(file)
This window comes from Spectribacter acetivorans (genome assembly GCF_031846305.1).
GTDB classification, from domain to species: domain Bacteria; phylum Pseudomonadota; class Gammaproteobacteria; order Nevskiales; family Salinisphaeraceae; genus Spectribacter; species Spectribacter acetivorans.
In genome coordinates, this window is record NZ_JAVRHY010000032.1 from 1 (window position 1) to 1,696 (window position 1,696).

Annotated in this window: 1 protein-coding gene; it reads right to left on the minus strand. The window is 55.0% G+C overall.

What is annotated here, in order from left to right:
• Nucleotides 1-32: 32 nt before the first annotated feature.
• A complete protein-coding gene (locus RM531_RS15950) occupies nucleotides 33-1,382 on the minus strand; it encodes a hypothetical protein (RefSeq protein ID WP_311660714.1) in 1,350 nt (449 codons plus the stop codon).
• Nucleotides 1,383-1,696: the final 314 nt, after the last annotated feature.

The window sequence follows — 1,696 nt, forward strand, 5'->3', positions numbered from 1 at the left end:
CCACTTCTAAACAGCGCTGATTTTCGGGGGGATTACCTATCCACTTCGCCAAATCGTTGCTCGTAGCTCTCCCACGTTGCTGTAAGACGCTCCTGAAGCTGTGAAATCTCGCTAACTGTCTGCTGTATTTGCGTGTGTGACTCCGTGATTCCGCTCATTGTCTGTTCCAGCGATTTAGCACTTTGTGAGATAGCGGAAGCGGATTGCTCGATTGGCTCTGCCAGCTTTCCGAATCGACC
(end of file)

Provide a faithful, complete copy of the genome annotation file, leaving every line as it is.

This window comes from Spectribacter acetivorans (genome assembly GCF_031846305.1).
GTDB classification, from domain to species: domain Bacteria; phylum Pseudomonadota; class Gammaproteobacteria; order Nevskiales; family Salinisphaeraceae; genus Spectribacter; species Spectribacter acetivorans.
In genome coordinates, this window is record NZ_JAVRHY010000032.1 from 1 (window position 1) to 1,696 (window position 1,696).

Annotated in this window: 1 protein-coding gene; it reads right to left on the minus strand. The window is 55.0% G+C overall.

What is annotated here, in order from left to right:
• Nucleotides 1-32: 32 nt before the first annotated feature.
• A complete protein-coding gene (locus RM531_RS15950) occupies nucleotides 33-1,382 on the minus strand; it encodes a hypothetical protein (RefSeq protein ID WP_311660714.1) in 1,350 nt (449 codons plus the stop codon).
• Nucleotides 1,383-1,696: the final 314 nt, after the last annotated feature.

The window sequence follows — 1,696 nt, forward strand, 5'->3', positions numbered from 1 at the left end:
CCACTTCTAAACAGCGCTGATTTTCGGGGGGATTACCTATCCACTTCGCCAAATCGTTGCTCGTAGCTCTCCCACGTTGCTGTAAGACGCTCCTGAAGCTGTGAAATCTCGCTAACTGTCTGCTGTATTTGCGTGTGTGACTCCGTGATTCCGCTCATTGTCTGTTCCAGCGATTTAGCACTTTGTGAGATAGCGGAAGCGGATTGCTCGATTGGCTCTGCCAGCTTTCCGAATCGACC